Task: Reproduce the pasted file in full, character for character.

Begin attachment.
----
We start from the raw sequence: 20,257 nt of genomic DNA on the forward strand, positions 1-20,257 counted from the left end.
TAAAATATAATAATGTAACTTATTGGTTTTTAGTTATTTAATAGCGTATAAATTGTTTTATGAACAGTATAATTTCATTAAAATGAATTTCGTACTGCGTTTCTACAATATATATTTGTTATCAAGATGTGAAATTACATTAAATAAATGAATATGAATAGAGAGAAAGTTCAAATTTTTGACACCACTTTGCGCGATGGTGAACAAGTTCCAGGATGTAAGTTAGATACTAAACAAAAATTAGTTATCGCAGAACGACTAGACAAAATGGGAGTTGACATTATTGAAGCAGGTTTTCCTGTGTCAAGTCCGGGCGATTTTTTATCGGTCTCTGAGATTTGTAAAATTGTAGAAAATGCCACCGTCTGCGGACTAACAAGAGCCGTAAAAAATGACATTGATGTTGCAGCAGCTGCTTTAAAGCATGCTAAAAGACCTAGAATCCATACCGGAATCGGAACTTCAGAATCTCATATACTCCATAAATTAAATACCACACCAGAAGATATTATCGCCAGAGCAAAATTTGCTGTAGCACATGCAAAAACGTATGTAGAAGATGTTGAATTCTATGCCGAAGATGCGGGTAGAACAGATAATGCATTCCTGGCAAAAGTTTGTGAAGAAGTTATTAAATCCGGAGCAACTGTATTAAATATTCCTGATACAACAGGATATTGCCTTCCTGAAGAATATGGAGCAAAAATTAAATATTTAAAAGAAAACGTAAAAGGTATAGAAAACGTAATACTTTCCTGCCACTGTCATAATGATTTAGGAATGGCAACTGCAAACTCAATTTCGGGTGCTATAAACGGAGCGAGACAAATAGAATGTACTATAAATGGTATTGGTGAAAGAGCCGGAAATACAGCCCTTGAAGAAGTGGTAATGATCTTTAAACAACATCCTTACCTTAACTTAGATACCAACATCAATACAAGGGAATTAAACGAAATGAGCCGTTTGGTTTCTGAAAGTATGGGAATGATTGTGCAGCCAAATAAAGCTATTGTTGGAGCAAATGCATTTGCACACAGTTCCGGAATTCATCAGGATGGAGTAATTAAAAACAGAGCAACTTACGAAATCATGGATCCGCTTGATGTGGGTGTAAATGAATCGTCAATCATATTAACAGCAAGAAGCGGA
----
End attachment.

We start from the raw sequence: 20,257 nt of genomic DNA on the forward strand, positions 1-20,257 counted from the left end.
TAAAATATAATAATGTAACTTATTGGTTTTTAGTTATTTAATAGCGTATAAATTGTTTTATGAACAGTATAATTTCATTAAAATGAATTTCGTACTGCGTTTCTACAATATATATTTGTTATCAAGATGTGAAATTACATTAAATAAATGAATATGAATAGAGAGAAAGTTCAAATTTTTGACACCACTTTGCGCGATGGTGAACAAGTTCCAGGATGTAAGTTAGATACTAAACAAAAATTAGTTATCGCAGAACGACTAGACAAAATGGGAGTTGACATTATTGAAGCAGGTTTTCCTGTGTCAAGTCCGGGCGATTTTTTATCGGTCTCTGAGATTTGTAAAATTGTAGAAAATGCCACCGTCTGCGGACTAACAAGAGCCGTAAAAAATGACATTGATGTTGCAGCAGCTGCTTTAAAGCATGCTAAAAGACCTAGAATCCATACCGGAATCGGAACTTCAGAATCTCATATACTCCATAAATTAAATACCACACCAGAAGATATTATCGCCAGAGCAAAATTTGCTGTAGCACATGCAAAAACGTATGTAGAAGATGTTGAATTCTATGCCGAAGATGCGGGTAGAACAGATAATGCATTCCTGGCAAAAGTTTGTGAAGAAGTTATTAAATCCGGAGCAACTGTATTAAATATTCCTGATACAACAGGATATTGCCTTCCTGAAGAATATGGAGCAAAAATTAAATATTTAAAAGAAAACGTAAAAGGTATAGAAAACGTAATACTTTCCTGCCACTGTCATAATGATTTAGGAATGGCAACTGCAAACTCAATTTCGGGTGCTATAAACGGAGCGAGACAAATAGAATGTACTATAAATGGTATTGGTGAAAGAGCCGGAAATACAGCCCTTGAAGAAGTGGTAATGATCTTTAAACAACATCCTTACCTTAACTTAGATACCAACATCAATACAAGGGAATTAAACGAAATGAGCCGTTTGGTTTCTGAAAGTATGGGAATGATTGTGCAGCCAAATAAAGCTATTGTTGGAGCAAATGCATTTGCACACAGTTCCGGAATTCATCAGGATGGAGTAATTAAAAACAGAGCAACTTACGAAATCATGGATCCGCTTGATGTGGGTGTAAATGAATCGTCAATCATATTAACAGCAAGAAGCGGA